Jan, 2016

12 Steps to Overcoming Forgiver’s Remorse

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You’ve heard of buyer’s remorse, right? Well, forgiver’s remorse is similar, in that it is the feeling of regret you get after forgiving someone who has, in some way, caused you harm or pain. Forgiver’s remorse is normal, and can be managed. Here’s how:

  • Keep in mind that forgiveness is a decision and not a feeling.
  • Make sure your forgiveness is genuine. When you forgive to get someone else to say, “I’m sorry, too.” forgiver’s remorse will set in.
  • Stay aware of the fact that you are able to forgive because you’ve been empowered with a divine perspective.
  • Remember the spark—this is the moment when you made the decision to forgive. Focus on the that spark and not the surrounding circumstances.
  • Know that residual pain is normal in the act of forgiveness. It was while being crucified when Jesus said, “Father, forgive them, for they know not what they do.” Forgiving strengthens your power over pain.
  • Fear of the future repeating the past can trigger forgiver’s remorse. Control your future by controlling your thoughts. You are not a victim—choose to stay that way.
  • Forgiveness doesn’t mean you don’t set appropriate boundaries. The persistence of negative people should be addressed.

After having been badly rear-ended in a car accident, I learned something. I still drove, but I maintained space between me and other vehicles—especially at a stoplight. A few weeks after my car accident, I was in traffic at a light. I made sure there was plenty of room around me. Suddenly, I heard cars crashing behind me. Bang! Bang! Bang! I knew it was a chain reaction; each car was hitting the one in front of it. I eased my car a few feet forward, thus repositioning myself into a place of safety. The car behind me was the last car hit. Learning from the past can be powerful.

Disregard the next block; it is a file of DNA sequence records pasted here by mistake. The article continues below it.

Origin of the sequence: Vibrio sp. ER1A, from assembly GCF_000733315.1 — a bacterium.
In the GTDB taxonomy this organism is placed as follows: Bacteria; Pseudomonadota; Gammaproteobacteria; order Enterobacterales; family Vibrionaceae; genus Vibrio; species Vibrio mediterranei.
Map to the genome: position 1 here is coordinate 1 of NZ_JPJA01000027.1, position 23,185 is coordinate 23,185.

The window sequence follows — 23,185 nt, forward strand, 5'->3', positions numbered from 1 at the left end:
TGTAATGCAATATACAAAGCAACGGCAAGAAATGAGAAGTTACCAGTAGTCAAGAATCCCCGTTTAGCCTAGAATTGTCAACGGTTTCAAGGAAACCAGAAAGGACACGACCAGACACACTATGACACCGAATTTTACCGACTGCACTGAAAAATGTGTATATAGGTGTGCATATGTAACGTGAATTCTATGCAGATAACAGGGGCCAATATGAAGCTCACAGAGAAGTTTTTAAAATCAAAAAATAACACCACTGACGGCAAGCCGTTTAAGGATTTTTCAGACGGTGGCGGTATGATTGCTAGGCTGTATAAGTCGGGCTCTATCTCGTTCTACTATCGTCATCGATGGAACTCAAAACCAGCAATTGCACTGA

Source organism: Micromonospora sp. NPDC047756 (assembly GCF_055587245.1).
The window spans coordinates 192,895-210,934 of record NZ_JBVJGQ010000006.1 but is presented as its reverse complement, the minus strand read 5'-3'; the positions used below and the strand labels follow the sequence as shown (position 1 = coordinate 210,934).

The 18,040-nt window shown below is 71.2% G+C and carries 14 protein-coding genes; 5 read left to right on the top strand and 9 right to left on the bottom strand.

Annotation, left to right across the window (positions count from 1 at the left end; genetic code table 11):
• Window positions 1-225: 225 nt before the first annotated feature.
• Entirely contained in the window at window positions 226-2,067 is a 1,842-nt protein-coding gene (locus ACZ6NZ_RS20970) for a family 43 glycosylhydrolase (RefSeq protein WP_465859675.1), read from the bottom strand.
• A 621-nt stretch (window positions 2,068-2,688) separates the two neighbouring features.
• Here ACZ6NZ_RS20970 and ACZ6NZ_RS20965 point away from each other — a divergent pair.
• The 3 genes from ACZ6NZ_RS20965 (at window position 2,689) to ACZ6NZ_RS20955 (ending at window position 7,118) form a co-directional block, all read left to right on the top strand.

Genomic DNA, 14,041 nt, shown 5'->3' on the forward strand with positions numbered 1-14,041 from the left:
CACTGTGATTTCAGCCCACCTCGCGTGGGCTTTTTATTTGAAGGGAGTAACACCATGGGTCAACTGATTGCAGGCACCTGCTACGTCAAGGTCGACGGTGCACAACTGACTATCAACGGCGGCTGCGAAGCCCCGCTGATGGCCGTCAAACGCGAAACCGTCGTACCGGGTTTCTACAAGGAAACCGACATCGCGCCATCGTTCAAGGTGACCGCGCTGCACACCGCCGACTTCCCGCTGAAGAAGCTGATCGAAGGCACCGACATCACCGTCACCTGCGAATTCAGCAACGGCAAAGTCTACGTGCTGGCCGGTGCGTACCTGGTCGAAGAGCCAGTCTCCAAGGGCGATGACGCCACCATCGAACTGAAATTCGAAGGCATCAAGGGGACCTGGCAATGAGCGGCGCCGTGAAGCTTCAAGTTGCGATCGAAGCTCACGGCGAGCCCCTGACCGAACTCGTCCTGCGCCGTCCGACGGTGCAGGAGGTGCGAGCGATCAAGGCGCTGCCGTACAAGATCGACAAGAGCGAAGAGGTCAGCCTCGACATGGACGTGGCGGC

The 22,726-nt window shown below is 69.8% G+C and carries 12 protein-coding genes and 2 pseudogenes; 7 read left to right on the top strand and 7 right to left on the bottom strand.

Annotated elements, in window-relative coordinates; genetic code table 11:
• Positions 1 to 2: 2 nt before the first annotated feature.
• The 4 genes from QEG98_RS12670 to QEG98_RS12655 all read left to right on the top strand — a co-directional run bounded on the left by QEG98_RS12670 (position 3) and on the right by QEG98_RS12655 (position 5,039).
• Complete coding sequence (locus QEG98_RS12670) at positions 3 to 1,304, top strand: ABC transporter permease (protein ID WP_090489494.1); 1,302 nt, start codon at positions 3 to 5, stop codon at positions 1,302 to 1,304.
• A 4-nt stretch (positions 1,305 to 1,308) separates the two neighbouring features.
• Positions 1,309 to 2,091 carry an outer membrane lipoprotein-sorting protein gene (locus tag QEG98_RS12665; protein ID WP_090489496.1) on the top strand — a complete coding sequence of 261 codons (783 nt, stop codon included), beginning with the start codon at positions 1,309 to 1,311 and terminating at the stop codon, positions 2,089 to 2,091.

• Reinforce your act of forgiveness by surrounding yourself with people who support and inspire you to move-on.
  • Find a more effective way to use your mental energy than wishing for a better past.
  • Once you have forgiven, don’t engage in excess conversation about what happened in the past. Give yourself space from always needing an explanation. Sometimes things are better understood after you’ve taken time away from the situation.
  • Remember that you too have been in need of someone’s forgiveness; and you will need forgiveness in the future.
  • The act of forgiveness is a sign that something wonderful is happening inside you.



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